It has been nine years since we last met Jesse and Celine, the French-American couple who once met on a train in Vienna. They now live in Paris with twin daughters, but have spent a summer in Greece on the invitation of an author colleague of Jesse's. When the vacation is over and Jesse must send his teenage son off to the States, he begins to question his life decisions, and his relationship with Celine is at risk.Written by
Peter Brandt Nielsen
The house where they are staying is the famous residence of the late British travel writer Sir Patrick Leigh Fermor, in Kalamitsi, near Kardamili, southern Peloponnese. He left it to the Benaki Foundation on his death in 2011, and the Foundation loaned it to the production. The character of "Patrick" is clearly a nod to the great writer and Hellenophile. See more »
During Celine's "bimbo" impersonation, her arms change position (on and off the table and the chair's back) instantly between shots. See more »
I feel close to you.
But sometimes, I don't know? I feel like you're breathing helium and I'm breathing oxygen.
[high pitched voice]
What makes you say that?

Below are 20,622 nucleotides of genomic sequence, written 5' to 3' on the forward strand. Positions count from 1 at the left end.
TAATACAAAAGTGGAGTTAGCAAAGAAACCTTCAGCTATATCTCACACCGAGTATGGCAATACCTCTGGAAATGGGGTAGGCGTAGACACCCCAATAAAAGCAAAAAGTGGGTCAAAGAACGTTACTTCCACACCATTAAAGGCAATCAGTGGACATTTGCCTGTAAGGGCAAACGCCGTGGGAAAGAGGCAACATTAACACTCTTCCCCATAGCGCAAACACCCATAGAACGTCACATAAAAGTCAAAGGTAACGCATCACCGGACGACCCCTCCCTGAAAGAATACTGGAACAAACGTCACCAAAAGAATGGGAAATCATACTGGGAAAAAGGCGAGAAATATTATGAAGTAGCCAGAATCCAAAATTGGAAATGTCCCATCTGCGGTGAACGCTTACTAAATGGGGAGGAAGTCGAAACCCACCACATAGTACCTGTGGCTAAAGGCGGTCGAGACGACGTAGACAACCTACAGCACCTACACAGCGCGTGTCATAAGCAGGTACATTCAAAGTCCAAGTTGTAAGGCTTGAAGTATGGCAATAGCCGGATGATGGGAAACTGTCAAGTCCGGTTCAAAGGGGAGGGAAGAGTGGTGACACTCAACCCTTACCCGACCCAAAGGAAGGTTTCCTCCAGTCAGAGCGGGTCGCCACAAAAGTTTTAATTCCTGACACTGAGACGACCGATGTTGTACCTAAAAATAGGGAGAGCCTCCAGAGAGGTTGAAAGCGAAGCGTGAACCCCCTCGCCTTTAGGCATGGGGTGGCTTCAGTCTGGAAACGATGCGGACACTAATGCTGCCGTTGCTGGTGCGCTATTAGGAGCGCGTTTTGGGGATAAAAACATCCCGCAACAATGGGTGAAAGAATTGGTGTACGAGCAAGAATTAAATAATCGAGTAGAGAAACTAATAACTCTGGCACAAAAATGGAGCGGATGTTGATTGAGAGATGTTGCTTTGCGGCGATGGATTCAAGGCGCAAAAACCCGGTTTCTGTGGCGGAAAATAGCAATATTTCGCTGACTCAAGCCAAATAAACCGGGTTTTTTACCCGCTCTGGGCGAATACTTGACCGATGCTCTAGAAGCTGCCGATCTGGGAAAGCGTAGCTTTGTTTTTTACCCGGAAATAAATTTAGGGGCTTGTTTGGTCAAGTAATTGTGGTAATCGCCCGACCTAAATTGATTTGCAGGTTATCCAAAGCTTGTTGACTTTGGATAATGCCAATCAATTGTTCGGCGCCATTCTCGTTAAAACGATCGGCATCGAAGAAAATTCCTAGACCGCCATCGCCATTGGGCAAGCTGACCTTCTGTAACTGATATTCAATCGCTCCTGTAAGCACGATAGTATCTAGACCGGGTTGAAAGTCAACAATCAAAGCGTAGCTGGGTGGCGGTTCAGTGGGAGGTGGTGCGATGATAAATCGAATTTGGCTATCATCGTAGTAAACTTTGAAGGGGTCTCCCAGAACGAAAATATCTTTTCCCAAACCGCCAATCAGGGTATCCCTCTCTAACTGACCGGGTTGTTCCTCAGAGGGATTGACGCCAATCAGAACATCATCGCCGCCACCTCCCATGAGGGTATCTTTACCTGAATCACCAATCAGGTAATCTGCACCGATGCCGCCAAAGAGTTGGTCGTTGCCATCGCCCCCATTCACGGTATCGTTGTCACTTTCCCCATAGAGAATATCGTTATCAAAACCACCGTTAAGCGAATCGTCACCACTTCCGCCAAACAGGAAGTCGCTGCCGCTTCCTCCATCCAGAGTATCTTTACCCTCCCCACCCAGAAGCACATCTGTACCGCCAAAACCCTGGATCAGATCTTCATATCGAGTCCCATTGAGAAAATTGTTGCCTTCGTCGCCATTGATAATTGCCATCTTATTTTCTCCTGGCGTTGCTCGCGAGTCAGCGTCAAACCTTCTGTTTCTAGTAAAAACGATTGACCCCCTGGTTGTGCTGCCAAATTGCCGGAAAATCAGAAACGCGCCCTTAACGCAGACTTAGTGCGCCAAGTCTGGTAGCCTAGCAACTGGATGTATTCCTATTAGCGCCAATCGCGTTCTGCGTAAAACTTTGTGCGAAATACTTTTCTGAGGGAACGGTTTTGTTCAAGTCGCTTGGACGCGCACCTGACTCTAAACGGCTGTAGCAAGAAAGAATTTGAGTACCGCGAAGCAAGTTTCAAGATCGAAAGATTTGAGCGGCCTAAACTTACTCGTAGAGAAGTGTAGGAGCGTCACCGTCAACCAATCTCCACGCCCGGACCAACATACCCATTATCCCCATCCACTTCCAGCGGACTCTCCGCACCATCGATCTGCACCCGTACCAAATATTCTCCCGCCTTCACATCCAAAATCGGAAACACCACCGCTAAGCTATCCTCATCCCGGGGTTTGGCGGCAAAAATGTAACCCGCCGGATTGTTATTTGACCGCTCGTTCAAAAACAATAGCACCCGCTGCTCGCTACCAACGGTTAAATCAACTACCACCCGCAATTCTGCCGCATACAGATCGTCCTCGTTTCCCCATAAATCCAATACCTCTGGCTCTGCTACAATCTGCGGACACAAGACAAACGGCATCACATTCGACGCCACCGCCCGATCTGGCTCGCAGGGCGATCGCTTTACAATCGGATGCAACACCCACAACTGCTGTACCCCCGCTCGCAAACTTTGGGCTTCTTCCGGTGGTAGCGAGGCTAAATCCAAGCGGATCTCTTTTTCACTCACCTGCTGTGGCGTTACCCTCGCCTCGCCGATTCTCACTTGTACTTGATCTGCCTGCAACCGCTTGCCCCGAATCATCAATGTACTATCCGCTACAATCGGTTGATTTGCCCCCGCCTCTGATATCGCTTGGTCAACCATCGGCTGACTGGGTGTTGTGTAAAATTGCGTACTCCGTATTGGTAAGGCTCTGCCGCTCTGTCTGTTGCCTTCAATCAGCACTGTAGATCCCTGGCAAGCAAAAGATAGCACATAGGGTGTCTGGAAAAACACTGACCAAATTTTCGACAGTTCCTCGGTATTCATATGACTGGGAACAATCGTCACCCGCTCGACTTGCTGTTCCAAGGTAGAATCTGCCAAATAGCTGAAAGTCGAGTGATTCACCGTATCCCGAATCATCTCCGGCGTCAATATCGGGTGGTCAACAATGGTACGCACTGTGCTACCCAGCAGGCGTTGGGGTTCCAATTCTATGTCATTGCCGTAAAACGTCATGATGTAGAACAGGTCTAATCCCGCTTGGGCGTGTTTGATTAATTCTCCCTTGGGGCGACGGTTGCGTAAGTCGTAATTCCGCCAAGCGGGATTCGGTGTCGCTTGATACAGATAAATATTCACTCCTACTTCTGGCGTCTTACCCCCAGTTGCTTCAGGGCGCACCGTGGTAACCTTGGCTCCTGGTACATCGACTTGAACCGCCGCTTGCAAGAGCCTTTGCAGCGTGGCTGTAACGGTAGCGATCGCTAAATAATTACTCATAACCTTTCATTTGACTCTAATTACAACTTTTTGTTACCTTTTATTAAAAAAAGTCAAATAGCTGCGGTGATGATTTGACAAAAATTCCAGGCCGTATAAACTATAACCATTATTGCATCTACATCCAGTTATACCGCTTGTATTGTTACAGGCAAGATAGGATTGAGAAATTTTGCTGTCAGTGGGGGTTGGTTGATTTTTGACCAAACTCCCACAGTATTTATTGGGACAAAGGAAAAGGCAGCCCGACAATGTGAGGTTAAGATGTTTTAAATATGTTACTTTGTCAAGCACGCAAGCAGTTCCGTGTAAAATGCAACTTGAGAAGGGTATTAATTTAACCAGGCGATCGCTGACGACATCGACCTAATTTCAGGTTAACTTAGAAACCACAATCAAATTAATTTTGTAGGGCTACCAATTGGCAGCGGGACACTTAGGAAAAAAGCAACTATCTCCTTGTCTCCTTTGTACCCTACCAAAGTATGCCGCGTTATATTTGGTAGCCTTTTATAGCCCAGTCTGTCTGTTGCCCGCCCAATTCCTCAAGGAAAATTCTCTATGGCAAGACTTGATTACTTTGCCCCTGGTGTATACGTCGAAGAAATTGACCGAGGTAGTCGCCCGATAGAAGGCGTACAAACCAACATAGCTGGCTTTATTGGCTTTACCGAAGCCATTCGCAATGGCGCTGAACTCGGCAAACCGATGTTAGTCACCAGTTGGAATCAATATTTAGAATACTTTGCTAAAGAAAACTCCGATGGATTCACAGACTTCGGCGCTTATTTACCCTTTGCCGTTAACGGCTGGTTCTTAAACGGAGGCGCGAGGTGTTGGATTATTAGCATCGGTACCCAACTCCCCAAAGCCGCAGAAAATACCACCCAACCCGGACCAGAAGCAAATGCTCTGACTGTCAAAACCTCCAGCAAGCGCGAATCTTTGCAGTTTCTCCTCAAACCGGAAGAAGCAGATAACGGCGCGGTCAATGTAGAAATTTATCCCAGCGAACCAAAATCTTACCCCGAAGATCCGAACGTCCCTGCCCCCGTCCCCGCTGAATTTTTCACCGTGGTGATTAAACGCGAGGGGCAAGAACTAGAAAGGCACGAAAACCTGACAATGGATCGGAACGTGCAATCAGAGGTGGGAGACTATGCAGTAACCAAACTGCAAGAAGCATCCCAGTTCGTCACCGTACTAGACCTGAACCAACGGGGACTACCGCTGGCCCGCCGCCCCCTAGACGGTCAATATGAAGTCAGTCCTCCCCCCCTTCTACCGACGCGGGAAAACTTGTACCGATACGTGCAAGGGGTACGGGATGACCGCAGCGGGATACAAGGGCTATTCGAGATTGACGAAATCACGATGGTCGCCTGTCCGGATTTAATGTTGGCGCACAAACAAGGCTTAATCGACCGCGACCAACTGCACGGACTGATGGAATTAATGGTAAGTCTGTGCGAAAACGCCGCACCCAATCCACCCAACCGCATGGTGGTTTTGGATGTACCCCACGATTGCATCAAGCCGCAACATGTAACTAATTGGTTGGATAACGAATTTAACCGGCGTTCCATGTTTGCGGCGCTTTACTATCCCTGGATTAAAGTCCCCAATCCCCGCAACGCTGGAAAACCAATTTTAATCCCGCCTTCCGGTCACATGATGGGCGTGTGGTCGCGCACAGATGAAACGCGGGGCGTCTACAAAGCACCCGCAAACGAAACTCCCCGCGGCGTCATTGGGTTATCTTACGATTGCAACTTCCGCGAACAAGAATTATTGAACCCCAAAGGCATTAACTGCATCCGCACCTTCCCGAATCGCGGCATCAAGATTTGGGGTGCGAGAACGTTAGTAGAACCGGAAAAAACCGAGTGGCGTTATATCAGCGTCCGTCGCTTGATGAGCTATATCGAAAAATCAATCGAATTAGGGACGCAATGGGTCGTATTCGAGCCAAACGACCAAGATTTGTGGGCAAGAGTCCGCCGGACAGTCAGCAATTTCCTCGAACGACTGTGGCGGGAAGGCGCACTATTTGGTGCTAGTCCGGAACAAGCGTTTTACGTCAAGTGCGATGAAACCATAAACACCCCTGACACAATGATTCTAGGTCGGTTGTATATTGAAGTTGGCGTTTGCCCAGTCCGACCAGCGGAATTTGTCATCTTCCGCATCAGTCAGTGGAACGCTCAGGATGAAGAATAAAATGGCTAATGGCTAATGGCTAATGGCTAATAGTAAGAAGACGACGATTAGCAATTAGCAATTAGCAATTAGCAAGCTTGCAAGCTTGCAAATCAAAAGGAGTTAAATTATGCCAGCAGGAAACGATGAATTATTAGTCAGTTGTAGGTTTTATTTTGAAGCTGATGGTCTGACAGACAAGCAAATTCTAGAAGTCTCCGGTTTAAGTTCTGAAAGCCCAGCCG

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Before Midnight is the third of three movies, shot about a decade apart each, starring Ethan Hawke and Julie Delpy as lovers with a very push-pull dynamic. It's not necessary to see the first two movies to follow Before Midnight. The movie features long takes (sometimes not cutting for 10 minutes at a time) the story takes place over a day, and dialogue and naturalistic acting are paramount. There's a complexity to their characters and relationship that refuses to fully romanticize or demonize them. It's something of a realist romance in (deliberate) contrast the beautiful settings. Careful viewers will notice a handful of ironies that ground the romance in reality. I won't give examples here, or go into the details that keep me from giving this a 9 or 10 as many critics do. The movie is the proverbial breath of fresh air, though. I'd say that the main weakness of the movie stems from its strengths, in that when artists set out to make something so true to human nature (as opposed to fluffier rom coms or Nicholas Sparks movies) it's easy to hear the (few) false notes that are played. There are very few; and unless you're jonesing for a mere-nonsense 'entertainment' movie, this movie should appeal to practically anyone.
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